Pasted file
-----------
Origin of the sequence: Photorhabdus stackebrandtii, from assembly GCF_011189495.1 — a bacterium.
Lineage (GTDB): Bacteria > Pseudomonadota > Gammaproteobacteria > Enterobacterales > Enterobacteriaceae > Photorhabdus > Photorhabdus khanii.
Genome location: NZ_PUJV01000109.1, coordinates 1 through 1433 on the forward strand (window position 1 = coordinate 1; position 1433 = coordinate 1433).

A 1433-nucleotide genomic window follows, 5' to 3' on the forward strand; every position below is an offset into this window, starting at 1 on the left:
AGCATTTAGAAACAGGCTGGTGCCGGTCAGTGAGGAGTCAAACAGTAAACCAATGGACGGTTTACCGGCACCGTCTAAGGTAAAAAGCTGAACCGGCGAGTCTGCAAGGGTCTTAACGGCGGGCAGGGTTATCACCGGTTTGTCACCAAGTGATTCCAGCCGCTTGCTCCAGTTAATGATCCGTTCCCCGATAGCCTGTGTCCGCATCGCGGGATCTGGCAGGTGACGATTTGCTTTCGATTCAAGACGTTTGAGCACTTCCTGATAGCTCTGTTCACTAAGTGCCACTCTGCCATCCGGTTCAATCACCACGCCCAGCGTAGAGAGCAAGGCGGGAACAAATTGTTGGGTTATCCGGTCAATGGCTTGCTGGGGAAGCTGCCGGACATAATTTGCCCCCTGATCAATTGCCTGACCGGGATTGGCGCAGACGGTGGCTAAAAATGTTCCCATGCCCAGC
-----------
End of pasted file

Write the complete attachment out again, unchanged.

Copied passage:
Origin of the sequence: Photorhabdus stackebrandtii, from assembly GCF_011189495.1 — a bacterium.
Lineage (GTDB): Bacteria > Pseudomonadota > Gammaproteobacteria > Enterobacterales > Enterobacteriaceae > Photorhabdus > Photorhabdus khanii.
Genome location: NZ_PUJV01000109.1, coordinates 1 through 1433 on the forward strand (window position 1 = coordinate 1; position 1433 = coordinate 1433).

A 1433-nucleotide genomic window follows, 5' to 3' on the forward strand; every position below is an offset into this window, starting at 1 on the left:
AGCATTTAGAAACAGGCTGGTGCCGGTCAGTGAGGAGTCAAACAGTAAACCAATGGACGGTTTACCGGCACCGTCTAAGGTAAAAAGCTGAACCGGCGAGTCTGCAAGGGTCTTAACGGCGGGCAGGGTTATCACCGGTTTGTCACCAAGTGATTCCAGCCGCTTGCTCCAGTTAATGATCCGTTCCCCGATAGCCTGTGTCCGCATCGCGGGATCTGGCAGGTGACGATTTGCTTTCGATTCAAGACGTTTGAGCACTTCCTGATAGCTCTGTTCACTAAGTGCCACTCTGCCATCCGGTTCAATCACCACGCCCAGCGTAGAGAGCAAGGCGGGAACAAATTGTTGGGTTATCCGGTCAATGGCTTGCTGGGGAAGCTGCCGGACATAATTTGCCCCCTGATCAATTGCCTGACCGGGATTGGCGCAGACGGTGGCTAAAAATGTTCCCATGCCCAGC